How can SMEs out-innovate the competition?

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The “Fourth Revolution” is upon us, and a business that doesn’t adapt may risk getting left behind. What technologies should you add to your company’s toolkit to help you innovate to improve your business?

In early 2022, F12’s CMO Devon Gillard was at an industry event when he met a team member from Koridor, a software development company that builds tech-led solutions to digitize and modernize companies, particularly SMEs. Devon was so inspired that he knew he had to sit down with Sepehr Shoarinejad, Koridor’s founder and president, to talk shop. In our latest webcast, Devon and Sepehr discussed the various ways an organization can innovate and grow, and why traditional development methods are too slow for today’s fast-paced digital economy.

What is the “Fourth Industrial Revolution”?

Sepehr: About 40% of companies today are still working on paper; they’re still on that traditional model.

Devon: Yeah, just because you printed that from a computer doesn’t mean you’ve revolutionized it…

Sepehr: Exactly! That’s not even close. The Fourth Revolution is where we went from the Industrial Age to the Age of the Internet. Now we’re in this world where there is an incredible number of tools available, and it’s amazing.

Use software services as a means to innovate and grow your business

Sepehr: I’ve been building products—software, specifically—and consulting with businesses for years now. I’d created and sold two businesses before launching Koridor, and so I always looked at business with the question of: how do you make money? How do you make your business productive and efficient, where it can be less reliant on people and more reliant on technology? That’s how I always looked at it: people cost money and managing them is not easy. Whereas, with tech, you pay for it and you start working with it.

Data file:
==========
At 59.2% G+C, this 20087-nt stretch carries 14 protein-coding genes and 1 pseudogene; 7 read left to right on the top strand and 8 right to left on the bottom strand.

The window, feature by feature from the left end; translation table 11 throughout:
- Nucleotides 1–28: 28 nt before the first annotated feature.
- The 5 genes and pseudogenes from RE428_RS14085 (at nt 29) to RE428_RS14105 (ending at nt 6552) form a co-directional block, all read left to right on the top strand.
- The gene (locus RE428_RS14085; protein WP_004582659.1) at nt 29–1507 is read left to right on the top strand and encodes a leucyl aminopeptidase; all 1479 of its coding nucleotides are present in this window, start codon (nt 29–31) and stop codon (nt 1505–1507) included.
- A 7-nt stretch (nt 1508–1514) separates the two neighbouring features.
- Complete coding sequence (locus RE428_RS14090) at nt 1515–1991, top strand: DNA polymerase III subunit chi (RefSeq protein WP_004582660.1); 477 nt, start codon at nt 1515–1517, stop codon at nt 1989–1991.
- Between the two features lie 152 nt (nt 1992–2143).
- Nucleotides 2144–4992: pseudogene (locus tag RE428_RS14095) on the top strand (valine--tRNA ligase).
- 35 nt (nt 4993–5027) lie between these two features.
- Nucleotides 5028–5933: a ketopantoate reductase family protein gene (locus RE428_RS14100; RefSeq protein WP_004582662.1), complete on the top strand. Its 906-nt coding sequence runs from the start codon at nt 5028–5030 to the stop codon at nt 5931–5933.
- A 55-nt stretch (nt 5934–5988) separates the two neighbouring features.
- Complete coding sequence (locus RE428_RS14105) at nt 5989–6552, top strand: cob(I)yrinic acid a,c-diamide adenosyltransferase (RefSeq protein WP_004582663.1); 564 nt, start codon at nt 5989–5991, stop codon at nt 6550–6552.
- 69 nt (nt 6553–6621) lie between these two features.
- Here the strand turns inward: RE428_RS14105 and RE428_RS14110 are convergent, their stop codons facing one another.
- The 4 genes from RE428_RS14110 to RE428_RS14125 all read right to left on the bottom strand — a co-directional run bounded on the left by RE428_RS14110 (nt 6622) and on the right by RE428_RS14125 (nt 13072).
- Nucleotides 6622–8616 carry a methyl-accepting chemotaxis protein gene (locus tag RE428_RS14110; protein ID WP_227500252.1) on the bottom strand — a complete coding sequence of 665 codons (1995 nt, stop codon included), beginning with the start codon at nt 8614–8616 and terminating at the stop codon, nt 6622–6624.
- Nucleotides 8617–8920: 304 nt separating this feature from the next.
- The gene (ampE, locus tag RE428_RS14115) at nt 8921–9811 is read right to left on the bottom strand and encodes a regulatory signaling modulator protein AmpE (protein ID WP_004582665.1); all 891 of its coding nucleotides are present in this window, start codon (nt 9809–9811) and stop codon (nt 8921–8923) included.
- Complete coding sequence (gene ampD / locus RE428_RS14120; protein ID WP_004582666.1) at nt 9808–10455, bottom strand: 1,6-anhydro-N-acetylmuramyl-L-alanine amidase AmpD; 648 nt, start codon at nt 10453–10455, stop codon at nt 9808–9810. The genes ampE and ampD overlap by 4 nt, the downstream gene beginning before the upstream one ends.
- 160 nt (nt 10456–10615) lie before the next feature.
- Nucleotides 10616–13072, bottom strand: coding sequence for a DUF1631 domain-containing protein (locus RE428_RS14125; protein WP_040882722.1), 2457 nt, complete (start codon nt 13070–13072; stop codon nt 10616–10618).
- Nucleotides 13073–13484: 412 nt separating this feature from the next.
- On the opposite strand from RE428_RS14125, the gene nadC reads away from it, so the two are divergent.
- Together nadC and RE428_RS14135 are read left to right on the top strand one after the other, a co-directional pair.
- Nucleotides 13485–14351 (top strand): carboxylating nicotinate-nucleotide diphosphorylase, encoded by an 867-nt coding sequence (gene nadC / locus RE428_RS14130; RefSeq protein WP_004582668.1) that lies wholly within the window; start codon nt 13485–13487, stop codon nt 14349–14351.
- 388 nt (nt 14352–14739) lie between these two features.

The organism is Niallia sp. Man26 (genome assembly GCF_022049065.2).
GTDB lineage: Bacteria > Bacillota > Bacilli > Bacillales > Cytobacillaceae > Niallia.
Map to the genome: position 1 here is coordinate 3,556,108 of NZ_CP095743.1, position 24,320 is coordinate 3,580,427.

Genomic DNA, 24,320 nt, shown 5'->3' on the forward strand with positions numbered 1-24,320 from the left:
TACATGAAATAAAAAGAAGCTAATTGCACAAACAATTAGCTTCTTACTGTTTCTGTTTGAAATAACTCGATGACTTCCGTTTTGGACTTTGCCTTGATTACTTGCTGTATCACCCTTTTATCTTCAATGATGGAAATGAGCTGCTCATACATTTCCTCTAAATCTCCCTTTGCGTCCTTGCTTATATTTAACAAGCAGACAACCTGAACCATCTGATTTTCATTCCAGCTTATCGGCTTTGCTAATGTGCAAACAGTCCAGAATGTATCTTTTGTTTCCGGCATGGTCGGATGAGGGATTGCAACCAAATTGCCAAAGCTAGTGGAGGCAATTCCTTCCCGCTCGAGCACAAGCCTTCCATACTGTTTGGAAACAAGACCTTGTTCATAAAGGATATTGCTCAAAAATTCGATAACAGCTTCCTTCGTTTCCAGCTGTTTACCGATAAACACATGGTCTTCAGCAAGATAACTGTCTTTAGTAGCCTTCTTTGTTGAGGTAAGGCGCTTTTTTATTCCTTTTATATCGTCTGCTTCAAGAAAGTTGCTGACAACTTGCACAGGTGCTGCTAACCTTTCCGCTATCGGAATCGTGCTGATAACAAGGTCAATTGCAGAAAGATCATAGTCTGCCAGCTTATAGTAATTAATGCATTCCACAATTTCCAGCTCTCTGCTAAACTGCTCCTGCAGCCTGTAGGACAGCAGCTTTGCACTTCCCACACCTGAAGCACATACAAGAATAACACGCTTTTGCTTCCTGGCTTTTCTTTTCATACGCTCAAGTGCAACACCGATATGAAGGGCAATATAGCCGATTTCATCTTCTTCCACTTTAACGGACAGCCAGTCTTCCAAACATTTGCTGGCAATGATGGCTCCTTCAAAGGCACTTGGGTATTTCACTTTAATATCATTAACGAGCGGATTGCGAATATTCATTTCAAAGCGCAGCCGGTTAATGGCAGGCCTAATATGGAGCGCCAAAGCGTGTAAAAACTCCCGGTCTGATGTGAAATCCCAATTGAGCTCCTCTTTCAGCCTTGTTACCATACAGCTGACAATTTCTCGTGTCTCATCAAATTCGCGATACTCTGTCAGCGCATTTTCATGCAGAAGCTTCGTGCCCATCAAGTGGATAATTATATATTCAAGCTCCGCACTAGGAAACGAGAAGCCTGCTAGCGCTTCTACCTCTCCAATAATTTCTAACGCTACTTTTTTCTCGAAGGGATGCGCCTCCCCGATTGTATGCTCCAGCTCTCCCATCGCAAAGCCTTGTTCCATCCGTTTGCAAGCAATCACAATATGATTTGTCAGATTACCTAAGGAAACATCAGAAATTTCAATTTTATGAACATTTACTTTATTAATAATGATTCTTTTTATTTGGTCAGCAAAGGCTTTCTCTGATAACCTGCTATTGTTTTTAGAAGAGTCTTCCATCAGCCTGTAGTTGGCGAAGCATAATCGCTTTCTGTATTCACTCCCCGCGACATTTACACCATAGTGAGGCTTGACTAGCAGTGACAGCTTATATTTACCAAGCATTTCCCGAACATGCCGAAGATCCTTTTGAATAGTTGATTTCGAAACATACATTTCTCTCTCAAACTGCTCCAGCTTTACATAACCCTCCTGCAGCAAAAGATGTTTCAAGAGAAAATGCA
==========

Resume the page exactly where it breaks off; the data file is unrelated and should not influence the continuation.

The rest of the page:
Work with a consultant that knows their stuff and can help you innovate

Sepehr: I started working with start-ups because I had a passion for them. I liked talking to them, I liked trying to help them out. They’re thrown into this environment where the idea is: first survive, and then someone will invest in you. And they’re wondering, “How do I survive?” So it became a fun environment for me to guide them, because as a business owner who is also well versed in technology, I’m a weird, hybrid bridge, and I’m able to see both sides.

Devon: All businesses, even if you’re a non-profit, have competition. You’re trying to maximize return on the investment to realize your vision, and businesses are exploring different ways of doing that. It often can feel like innovative application development is really only for the Googles and Amazons of the world, but a SME can actually develop a differentiated technology solution from the ground up.

Explore the plethora of innovative options with modern SaaS models

Sepehr: Using the traditional development model is very pricey. We’re talking minimal to no digitization, everything is still done on paper. But it’s expensive and outdated, so why would you use it? In today’s world, there are so many products out there with the SaaS (software as a service) model. And I don’t mean out-of-the-box; there are products that you can fully customize. Low-code, no-code applications that you can actually utilize to really project your company into that realm of custom application without having to spend hundreds of thousands of dollars. To put a value on [the Saas models], you can do things for as low as $10,000, all the way up to $100,000 if you want to, but there are a lot of tools that businesses can use today to really get their business up to speed.

Consider the limitations of using an out-of-the-box product